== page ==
“heavy rotation” took a hiatus that it shouldn’t have. to compensate for this error, this month’s segment examines two works instead of one, albeit works that complement one another quite well. again, all apologies.
around this time last year, i published a testimonial detailing my personal experience with and love for the now-defunct texas indie-pop outfit voxtrot. you can read that account here, and you can rest assured that those sentiments are still relevant. voxtrot’s music was consistently intellectual on both major musical fronts and demonstrated the nearly infinite possibilities within relatively slim confines. that may seem like a paradoxical notion, but if you’ve noticed my critiques of albums you’ll have noticed that i’m a huge sucker for an expansive palate. i’m more likely to bite on an album that has an apparent unified aesthetic with hidden nuances waiting to be found than i am to take on an ambitious album that courageously bounds in six or seven distinct directions. voxtrot’s basic musical identity was all but completely formed from the get-go, and it really only took one ep for it to solidify.
2005’s raised by wolves is twenty-three minutes of pure, well-crafted pop music. such purity and devotion to a single genre is rare to find now and certainly wasn’t common nearly ten years ago, but what always strikes me is the utter aplomb this ep contains. ramesh srivastava nearly shows his full lyrical hand on the opening lines of the ep’s title track, instantly spouting metaphors and embarking on a long and detailed narration, his first of many.
the subsequent song, “the start of something,” is a piece of work that still holds up as one of the best pop songs i’ve ever heard, four years after it graced my ears for the first time. its chord progression and overall structure are strikingly simple, allowing srivastava to weave a complex confessional that borders on creepy over a conventional verse-chorus format. underneath is a jangly guitar line bolstered by piano stabs and persistent drums, creating the bare-bones foundation of voxtrot’s indie pop palate. the guitar interlude that creeps in towards the middle is infectious to say the least, and the piano gets more ambitious during the third verse, adding subtle fills in between cadential points. the clincher for me is always the soft cello that enters during the build to the coda, and the mournful guitar slides that eventually are layered on top.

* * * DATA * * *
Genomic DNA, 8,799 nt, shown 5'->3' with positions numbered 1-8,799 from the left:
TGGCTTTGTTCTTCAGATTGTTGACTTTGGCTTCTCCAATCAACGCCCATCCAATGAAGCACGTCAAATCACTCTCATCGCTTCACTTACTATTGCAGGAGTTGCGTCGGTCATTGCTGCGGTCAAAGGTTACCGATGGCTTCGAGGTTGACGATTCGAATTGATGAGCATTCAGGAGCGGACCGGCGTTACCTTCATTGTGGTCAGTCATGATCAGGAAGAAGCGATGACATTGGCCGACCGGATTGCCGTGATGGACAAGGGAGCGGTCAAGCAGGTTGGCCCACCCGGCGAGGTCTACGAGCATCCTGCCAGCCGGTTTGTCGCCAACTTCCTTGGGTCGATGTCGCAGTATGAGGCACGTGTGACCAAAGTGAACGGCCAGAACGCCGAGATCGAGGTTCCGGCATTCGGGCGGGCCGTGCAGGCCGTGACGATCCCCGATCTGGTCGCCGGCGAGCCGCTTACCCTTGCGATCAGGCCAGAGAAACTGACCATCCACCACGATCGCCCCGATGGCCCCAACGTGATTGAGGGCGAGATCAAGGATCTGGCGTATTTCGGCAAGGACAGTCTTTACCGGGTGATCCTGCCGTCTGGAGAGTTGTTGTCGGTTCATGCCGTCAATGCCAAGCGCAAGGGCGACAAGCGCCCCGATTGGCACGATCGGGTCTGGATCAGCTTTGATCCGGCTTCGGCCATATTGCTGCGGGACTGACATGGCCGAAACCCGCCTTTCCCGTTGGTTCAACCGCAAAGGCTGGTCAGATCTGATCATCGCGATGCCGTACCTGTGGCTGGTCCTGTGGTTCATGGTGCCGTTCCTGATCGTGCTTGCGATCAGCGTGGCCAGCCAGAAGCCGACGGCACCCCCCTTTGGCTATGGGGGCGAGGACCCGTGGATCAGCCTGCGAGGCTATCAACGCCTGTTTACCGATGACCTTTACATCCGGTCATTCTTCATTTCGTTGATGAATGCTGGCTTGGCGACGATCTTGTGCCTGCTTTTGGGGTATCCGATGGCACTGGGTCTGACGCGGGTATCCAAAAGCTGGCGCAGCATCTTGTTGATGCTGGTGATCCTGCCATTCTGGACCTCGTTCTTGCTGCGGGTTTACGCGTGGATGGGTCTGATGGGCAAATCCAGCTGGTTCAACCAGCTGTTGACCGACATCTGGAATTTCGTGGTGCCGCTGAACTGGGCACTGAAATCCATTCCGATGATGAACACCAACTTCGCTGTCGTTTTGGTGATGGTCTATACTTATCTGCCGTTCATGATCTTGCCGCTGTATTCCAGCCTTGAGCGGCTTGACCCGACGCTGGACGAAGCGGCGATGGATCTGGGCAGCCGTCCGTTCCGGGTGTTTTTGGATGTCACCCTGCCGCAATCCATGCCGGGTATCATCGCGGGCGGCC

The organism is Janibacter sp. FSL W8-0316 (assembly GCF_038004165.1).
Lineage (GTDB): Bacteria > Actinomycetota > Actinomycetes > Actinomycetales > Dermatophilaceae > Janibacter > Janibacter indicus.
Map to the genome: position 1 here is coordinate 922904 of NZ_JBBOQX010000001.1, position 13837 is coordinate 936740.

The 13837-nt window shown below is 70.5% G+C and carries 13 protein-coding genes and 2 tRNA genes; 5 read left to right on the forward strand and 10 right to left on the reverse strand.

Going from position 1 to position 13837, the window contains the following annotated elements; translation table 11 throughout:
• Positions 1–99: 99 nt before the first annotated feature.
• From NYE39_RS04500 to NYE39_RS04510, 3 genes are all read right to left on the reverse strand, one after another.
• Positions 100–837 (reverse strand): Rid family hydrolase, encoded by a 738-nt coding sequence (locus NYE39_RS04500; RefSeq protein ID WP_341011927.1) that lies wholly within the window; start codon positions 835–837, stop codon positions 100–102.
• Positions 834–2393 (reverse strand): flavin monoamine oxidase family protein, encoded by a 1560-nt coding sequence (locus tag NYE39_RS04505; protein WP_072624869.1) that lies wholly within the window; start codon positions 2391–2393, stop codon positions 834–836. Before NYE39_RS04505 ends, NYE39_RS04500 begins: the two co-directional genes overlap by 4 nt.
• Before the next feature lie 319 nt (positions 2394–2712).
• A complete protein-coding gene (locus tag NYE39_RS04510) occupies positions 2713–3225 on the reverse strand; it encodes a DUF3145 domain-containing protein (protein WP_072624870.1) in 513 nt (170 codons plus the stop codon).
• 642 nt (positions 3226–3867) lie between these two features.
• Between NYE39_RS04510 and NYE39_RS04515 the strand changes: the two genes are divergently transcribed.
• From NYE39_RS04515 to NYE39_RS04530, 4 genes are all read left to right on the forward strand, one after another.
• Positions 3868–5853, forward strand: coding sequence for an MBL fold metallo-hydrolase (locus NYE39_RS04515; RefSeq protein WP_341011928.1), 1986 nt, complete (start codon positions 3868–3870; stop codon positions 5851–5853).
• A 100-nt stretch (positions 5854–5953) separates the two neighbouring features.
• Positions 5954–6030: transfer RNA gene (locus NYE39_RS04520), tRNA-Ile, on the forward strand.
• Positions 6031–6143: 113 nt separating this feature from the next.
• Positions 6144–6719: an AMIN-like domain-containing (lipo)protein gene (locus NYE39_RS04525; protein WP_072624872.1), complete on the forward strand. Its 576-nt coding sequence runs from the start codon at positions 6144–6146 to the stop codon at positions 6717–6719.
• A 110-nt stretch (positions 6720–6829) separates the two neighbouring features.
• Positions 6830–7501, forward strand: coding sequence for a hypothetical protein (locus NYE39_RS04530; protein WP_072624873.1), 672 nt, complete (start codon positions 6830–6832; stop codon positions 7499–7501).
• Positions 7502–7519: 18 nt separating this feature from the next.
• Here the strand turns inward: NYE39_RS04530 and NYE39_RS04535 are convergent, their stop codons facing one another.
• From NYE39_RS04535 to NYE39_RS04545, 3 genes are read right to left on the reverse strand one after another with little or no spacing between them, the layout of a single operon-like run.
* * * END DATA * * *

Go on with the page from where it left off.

the most underwhelming moment on raised by wolves unfortunately comes right in the middle, but it highlights the only slight growing pain voxtrot needed to overcome. “missing pieces” just feels too long; clocking in at over five minutes, the song could easily strip away some of the instrumental build-up without sacrificing an important srivastava verse.
luckily, the band redeems themselves with “long haul,” a relaxing mid-tempo jam with round bell tones, chiming guitar arpeggios, and a prominent bass line. musically, it’s voxtrot’s most mature effort on the entire ep. raised by wolves ends solidly with “wrecking force,” the aggression of the tube-driven guitars compensating for the song’s somewhat-suspect length. although not without its fair share of hiccups, raised by wolves proved to be an above-average first outing for voxtrot, and one that showed ample room for growth.
the following year found voxtrot releasing their second effort, mothers, sisters, daughters & wives. whether or not the title’s absent oxford comma was intentional remains unclear, but the ep certainly showed marked improvements in the band’s sound. while all five songs on raised by wolves were at least four minutes long, the quintet on mothers, sisters, daughters & wives is comparatively short; only two tracks venture beyond the four-minute mark, putting the collection more squarely within the confines of traditional pop.